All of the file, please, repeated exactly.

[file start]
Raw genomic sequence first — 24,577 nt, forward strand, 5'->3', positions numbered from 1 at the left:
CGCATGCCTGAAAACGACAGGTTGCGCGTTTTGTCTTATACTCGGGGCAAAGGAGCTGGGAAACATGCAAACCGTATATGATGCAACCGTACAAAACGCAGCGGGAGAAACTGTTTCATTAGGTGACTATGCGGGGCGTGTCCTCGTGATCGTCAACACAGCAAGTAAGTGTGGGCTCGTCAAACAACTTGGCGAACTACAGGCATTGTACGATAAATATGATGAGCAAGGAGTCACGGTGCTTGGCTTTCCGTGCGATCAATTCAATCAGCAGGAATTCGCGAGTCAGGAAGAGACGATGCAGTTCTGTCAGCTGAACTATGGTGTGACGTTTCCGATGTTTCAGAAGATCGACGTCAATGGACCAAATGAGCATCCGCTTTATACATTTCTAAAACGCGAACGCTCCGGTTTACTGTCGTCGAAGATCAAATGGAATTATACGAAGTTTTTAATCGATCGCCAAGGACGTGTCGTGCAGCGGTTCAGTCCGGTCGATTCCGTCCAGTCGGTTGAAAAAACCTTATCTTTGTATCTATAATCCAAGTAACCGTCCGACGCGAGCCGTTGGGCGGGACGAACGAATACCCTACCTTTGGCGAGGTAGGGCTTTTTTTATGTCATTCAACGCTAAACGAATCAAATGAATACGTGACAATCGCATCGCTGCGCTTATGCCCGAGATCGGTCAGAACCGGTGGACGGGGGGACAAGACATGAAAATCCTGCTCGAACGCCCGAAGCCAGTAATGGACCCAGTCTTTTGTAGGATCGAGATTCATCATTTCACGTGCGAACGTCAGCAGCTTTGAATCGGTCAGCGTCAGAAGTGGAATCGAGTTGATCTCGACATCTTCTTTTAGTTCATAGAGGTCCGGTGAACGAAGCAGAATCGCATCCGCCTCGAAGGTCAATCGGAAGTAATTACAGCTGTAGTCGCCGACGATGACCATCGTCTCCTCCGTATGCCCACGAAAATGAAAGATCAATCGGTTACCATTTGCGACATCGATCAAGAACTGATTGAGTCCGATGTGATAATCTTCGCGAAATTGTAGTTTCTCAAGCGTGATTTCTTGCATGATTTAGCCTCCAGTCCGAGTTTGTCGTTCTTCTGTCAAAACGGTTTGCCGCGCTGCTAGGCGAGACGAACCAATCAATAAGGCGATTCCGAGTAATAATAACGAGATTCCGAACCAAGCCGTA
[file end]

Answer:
Raw genomic sequence first — 24,577 nt, forward strand, 5'->3', positions numbered from 1 at the left:
CGCATGCCTGAAAACGACAGGTTGCGCGTTTTGTCTTATACTCGGGGCAAAGGAGCTGGGAAACATGCAAACCGTATATGATGCAACCGTACAAAACGCAGCGGGAGAAACTGTTTCATTAGGTGACTATGCGGGGCGTGTCCTCGTGATCGTCAACACAGCAAGTAAGTGTGGGCTCGTCAAACAACTTGGCGAACTACAGGCATTGTACGATAAATATGATGAGCAAGGAGTCACGGTGCTTGGCTTTCCGTGCGATCAATTCAATCAGCAGGAATTCGCGAGTCAGGAAGAGACGATGCAGTTCTGTCAGCTGAACTATGGTGTGACGTTTCCGATGTTTCAGAAGATCGACGTCAATGGACCAAATGAGCATCCGCTTTATACATTTCTAAAACGCGAACGCTCCGGTTTACTGTCGTCGAAGATCAAATGGAATTATACGAAGTTTTTAATCGATCGCCAAGGACGTGTCGTGCAGCGGTTCAGTCCGGTCGATTCCGTCCAGTCGGTTGAAAAAACCTTATCTTTGTATCTATAATCCAAGTAACCGTCCGACGCGAGCCGTTGGGCGGGACGAACGAATACCCTACCTTTGGCGAGGTAGGGCTTTTTTTATGTCATTCAACGCTAAACGAATCAAATGAATACGTGACAATCGCATCGCTGCGCTTATGCCCGAGATCGGTCAGAACCGGTGGACGGGGGGACAAGACATGAAAATCCTGCTCGAACGCCCGAAGCCAGTAATGGACCCAGTCTTTTGTAGGATCGAGATTCATCATTTCACGTGCGAACGTCAGCAGCTTTGAATCGGTCAGCGTCAGAAGTGGAATCGAGTTGATCTCGACATCTTCTTTTAGTTCATAGAGGTCCGGTGAACGAAGCAGAATCGCATCCGCCTCGAAGGTCAATCGGAAGTAATTACAGCTGTAGTCGCCGACGATGACCATCGTCTCCTCCGTATGCCCACGAAAATGAAAGATCAATCGGTTACCATTTGCGACATCGATCAAGAACTGATTGAGTCCGATGTGATAATCTTCGCGAAATTGTAGTTTCTCAAGCGTGATTTCTTGCATGATTTAGCCTCCAGTCCGAGTTTGTCGTTCTTCTGTCAAAACGGTTTGCCGCGCTGCTAGGCGAGACGAACCAATCAATAAGGCGATTCCGAGTAATAATAACGAGATTCCGAACCAAGCCGTA